DEAN: Keith, I‘m not sure anything anybody did would make any difference. As you may or may not recall, I dealt with this at some length in my book “Conservatives Without Conscience,” where I looked at this type of personality that really does not have a conscience. When they do actions, they get so wrapped up in their own self-justification and belief in what they are doing is right that they just don‘t see anything about it being wrong.

I think we have with Ashcroft a prototypical authoritarian conservative type. That is why he has no conscience about this.

OLBERMANN: Touching on that and that really disturbing but informative book that you wrote, does this extend even to factual—easily disproved factual mistakes? As an example, this other quote from Ashcroft last night, “I don‘t know of anybody who says that the president shouldn‘t have any authority to declare war.”

Isn‘t that the essence of a 50-year dispute between the various branches of government, that has existed external to party lines for all that time?

DEAN: It is. It is a stunning remark on his behalf. Again, particularly coming from a man who served in the Senate and who knows well, I would think, that only the Congress has the power to declare war. This shows a very radical belief by this man—while Harry Truman, yes, did start a war or enter a war in South Korea some 50 years ago, and set a precedent, that didn‘t make it right.

Unfortunately, in politics and presidential politics, two wrongs often make a good precedent, even if they are not right.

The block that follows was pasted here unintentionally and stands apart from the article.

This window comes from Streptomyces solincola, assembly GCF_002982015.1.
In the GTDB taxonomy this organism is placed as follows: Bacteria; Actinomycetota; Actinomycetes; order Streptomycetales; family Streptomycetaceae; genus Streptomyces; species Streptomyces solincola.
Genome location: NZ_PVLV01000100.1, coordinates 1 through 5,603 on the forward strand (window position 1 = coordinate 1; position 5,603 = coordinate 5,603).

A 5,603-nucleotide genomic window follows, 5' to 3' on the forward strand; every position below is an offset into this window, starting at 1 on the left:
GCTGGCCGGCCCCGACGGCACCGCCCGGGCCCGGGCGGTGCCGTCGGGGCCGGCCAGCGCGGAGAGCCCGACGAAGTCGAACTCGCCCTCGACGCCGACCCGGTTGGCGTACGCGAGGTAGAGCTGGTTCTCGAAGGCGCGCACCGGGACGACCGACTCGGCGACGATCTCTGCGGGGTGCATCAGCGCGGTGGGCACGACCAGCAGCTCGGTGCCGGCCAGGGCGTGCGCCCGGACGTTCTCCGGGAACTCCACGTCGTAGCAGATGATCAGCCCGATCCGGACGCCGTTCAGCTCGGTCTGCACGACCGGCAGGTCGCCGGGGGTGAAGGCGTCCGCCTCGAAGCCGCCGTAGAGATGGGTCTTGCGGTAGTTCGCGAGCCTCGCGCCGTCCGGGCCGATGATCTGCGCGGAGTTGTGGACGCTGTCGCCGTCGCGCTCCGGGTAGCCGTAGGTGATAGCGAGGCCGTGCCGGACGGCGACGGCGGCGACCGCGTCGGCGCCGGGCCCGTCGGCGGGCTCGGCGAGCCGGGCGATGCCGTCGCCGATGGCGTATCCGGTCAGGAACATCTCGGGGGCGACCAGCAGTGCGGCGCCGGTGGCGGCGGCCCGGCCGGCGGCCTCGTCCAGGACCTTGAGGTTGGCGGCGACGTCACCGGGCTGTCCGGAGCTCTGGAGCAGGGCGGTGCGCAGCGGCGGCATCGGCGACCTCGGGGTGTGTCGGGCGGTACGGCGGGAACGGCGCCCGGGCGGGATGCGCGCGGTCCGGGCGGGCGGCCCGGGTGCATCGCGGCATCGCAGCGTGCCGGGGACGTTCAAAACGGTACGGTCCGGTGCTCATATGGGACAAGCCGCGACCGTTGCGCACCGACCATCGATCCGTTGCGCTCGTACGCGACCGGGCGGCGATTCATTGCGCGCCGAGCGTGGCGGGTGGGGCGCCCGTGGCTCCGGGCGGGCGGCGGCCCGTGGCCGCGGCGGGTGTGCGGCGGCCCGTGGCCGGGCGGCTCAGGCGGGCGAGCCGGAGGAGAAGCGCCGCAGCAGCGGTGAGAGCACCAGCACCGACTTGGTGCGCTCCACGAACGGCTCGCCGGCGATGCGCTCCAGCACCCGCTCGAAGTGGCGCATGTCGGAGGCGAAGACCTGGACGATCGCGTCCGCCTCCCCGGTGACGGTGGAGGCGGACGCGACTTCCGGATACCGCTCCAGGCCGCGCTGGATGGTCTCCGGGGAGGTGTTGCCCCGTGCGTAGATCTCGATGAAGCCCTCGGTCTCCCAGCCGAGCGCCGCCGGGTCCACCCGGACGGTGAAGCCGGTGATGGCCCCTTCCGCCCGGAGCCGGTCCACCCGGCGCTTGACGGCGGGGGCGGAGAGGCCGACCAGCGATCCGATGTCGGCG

OLBERMANN: They only make a third wrong. Do you think—you mentioned the memos we still expect to hear released of the Bush torture era, to be released by Mr. Holder, the Attorney General‘s Office today. Is it coincidence that John Ashcroft just appeared out of nowhere, a former attorney general, that he would be out there flying the Bush legacy flag last night, when maybe we are going to be hearing more of the records of his tenure and his successor‘s tenure under the Bush administration?

DEAN: I would think it took a while to set this up down at the University of Texas. So I‘m not sure there is a direct relationship, although I‘m sure he is quite conscious of what‘s happening and following this and maybe trying to soften the blow of what is yet to come. If he is not embarrassed by this, Keith, it is troubling.

OLBERMANN: Must be great to be able to go through life without a conscience and without embarrassment. To that point, Mr. Bush said what Mr. Ashcroft said last night, that history will be kinder to him. Other members of the administration said it during the administration. They are all out there now on this legacy tour saying it. Having studied this fairly carefully, what do they base it on? What do they actually think is going to be judged to this wonderful thing they did that the rest of us didn‘t see for eight years?